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Thread: Settting option for preformed shower pan

  1. #1
    DIY Junior Member
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    Default Settting option for preformed shower pan

    I have purchased a pre-formed shower pan for a stand alone shower. It has a formed grid base on the bottom. Someone mentioned that there is a new foam type product to set such bases in versus using the old morter bed process.

    Does anyone know if this true and if so the name/type of product and where it can be purchased?

    Thanks so much for any information.

    Kind regards,
    msrazmataz

  2. #2
    Retired Defense Industry Engineer jadnashua's Avatar
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    If your floor is not perfectly flat and level (and so is the pan!), mortar is still your best choice.
    Jim DeBruycker
    Important note - I'm not a pro
    Retired Defense Industry Engineer; Schluter 2.5-day Workshop Completed 2013, 2014

  3. #3
    DIY Junior Member xdeaconx's Avatar
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    why mortar as opposed to concrete? Is there ever a time to use one over the other?

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    Retired Defense Industry Engineer jadnashua's Avatar
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    Concrete will sag and run, mortar won't (if you use the right stuff) and will stay where you need it while is cures.
    Jim DeBruycker
    Important note - I'm not a pro
    Retired Defense Industry Engineer; Schluter 2.5-day Workshop Completed 2013, 2014

  5. #5
    One who lurks Basement_Lurker's Avatar
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    foam will compress over time, while a properly set mortar bed will provide solid support!
    Broken promises don't upset me. I just think, why did they believe me? -Jack Handy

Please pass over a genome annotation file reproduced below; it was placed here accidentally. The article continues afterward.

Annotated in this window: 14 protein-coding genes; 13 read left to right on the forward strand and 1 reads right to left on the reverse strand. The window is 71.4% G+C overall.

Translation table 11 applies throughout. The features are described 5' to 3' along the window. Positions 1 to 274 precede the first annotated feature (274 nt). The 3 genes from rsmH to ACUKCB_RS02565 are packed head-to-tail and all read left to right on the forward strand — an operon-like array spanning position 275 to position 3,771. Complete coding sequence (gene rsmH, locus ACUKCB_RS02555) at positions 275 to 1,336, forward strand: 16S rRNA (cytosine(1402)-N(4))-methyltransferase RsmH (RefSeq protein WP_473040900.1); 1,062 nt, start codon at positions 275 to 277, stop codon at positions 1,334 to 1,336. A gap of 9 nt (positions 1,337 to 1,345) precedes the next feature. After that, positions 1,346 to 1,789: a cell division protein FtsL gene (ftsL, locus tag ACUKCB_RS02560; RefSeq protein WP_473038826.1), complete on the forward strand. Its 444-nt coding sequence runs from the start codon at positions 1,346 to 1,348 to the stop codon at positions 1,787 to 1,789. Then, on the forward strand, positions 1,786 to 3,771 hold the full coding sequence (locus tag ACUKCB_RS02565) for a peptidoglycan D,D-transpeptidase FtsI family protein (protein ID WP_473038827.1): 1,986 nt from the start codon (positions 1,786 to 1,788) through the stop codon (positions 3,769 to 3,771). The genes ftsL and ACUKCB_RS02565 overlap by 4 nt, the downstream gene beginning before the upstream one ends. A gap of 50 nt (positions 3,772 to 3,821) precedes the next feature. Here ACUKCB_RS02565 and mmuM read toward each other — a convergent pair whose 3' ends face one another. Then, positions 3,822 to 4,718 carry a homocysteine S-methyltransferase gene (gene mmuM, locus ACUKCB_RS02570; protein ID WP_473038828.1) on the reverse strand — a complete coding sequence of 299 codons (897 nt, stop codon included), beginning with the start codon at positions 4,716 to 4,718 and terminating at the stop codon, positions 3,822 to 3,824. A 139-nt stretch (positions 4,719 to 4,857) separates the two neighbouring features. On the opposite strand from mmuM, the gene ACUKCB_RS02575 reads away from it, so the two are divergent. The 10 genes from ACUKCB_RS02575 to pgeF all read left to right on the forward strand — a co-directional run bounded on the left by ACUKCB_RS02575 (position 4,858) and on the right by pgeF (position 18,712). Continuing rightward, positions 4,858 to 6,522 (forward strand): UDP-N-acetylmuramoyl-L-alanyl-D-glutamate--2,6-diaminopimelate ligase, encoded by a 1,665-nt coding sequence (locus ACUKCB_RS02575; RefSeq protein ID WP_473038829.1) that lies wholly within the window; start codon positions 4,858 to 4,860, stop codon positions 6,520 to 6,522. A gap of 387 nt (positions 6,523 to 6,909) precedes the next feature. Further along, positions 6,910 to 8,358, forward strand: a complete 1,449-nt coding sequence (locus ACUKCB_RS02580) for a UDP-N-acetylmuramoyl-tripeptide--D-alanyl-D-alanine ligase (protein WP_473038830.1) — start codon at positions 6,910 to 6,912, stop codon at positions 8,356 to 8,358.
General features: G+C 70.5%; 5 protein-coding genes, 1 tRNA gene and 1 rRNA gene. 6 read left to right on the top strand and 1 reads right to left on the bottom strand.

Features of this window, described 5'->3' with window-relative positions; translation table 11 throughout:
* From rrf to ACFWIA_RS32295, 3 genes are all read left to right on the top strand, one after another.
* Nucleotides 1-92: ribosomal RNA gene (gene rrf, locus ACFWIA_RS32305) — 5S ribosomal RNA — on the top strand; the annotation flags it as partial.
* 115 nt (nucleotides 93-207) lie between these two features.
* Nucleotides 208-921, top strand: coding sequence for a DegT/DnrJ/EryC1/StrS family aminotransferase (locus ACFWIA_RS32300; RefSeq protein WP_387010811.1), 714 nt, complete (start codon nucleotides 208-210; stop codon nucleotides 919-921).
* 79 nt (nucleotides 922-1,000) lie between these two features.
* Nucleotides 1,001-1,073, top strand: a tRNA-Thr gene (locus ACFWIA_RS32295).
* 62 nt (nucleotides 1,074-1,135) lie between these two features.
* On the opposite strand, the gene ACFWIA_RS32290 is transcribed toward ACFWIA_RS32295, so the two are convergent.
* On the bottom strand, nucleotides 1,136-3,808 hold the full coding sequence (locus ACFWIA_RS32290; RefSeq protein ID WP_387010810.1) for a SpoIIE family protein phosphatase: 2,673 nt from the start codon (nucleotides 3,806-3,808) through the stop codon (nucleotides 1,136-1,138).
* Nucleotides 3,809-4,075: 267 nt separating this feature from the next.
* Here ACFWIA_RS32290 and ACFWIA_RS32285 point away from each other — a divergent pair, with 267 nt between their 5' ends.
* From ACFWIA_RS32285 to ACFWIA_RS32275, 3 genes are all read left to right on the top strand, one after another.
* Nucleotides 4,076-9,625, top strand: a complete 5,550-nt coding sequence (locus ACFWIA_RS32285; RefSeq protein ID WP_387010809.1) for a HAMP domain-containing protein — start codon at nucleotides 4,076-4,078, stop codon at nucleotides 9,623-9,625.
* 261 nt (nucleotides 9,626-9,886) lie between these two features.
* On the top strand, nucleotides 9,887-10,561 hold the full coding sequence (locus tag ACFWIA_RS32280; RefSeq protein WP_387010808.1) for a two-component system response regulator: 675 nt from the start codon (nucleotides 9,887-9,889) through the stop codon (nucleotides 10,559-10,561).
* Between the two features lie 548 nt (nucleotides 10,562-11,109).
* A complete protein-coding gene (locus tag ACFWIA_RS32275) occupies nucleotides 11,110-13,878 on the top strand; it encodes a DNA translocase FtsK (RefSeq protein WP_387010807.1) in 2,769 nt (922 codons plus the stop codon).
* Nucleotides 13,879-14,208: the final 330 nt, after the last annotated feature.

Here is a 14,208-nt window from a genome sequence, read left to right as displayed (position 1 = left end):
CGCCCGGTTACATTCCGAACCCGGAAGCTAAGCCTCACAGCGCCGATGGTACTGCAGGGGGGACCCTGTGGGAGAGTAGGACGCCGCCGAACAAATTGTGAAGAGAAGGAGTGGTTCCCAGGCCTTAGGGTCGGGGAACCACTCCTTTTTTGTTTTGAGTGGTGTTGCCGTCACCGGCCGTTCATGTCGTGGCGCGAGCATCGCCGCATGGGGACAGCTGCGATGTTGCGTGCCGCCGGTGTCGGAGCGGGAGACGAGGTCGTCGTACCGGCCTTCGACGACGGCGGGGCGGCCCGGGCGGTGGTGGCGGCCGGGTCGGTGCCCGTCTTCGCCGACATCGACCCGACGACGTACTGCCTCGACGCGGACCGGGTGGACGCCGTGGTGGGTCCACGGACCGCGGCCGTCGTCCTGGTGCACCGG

www.blackbirdkitchenandbath.com

  6. #6
    DIY Junior Member xdeaconx's Avatar
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    Quote Originally Posted by jadnashua View Post
    Concrete will sag and run, mortar won't (if you use the right stuff) and will stay where you need it while is cures.
    That makes perfect sense. What's the "right stuff" as far as mortar is concerned? Should it ever be used to finish off the leveling of the acrylic base?

  7. #7
    Retired Defense Industry Engineer jadnashua's Avatar
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    Many people use deck mud, this is a mostly sand mix with enough portland cement to hold it together. It is closer to wet beach sand than what you think of as concrete that you'd make a sidewalk out of. Another substance that is used is Structolite (sp?).
    Jim DeBruycker
    Important note - I'm not a pro
    Retired Defense Industry Engineer; Schluter 2.5-day Workshop Completed 2013, 2014

  8. #8
    DIY Junior Member xdeaconx's Avatar
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    hmm, deck mud, I think i remember something about that over at john birdges website. Sounds like something I'd have to mix myself. Maybe i can find a recipe online somewhere.

    EDIT
    I found the site talking about deck mud, in case anyone else want's to see what it's all about
    http://www.johnbridge.com/how-to/deck-mud/
    Last edited by xdeaconx; 03-27-2010 at 05:43 PM.

  9. #9
    Retired Defense Industry Engineer jadnashua's Avatar
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    You can buy sand mix in bags. It is fine for setting a shower base. It's a little rich (too much cement) for a shower pan construction for some (too much cement makes it stickier and not as porous), but that means it will 'smush' easier than the mix with a higher sand content. Put a piece of tar paper or some plastic on the floor before setting it to prevent the wood from sucking too much moisture out.
    Jim DeBruycker
    Important note - I'm not a pro
    Retired Defense Industry Engineer; Schluter 2.5-day Workshop Completed 2013, 2014

  10. #10
    DIY Junior Member xdeaconx's Avatar
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    got it jada, i'll look for the sand, portand mix.

    thanks

  11. #11
    Plumber Winslow's Avatar
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    If you use foam you need to put somthing in the pan to weigh it down untli the foam finishes expanding and cures, otherwise it will push up on the shower pan.

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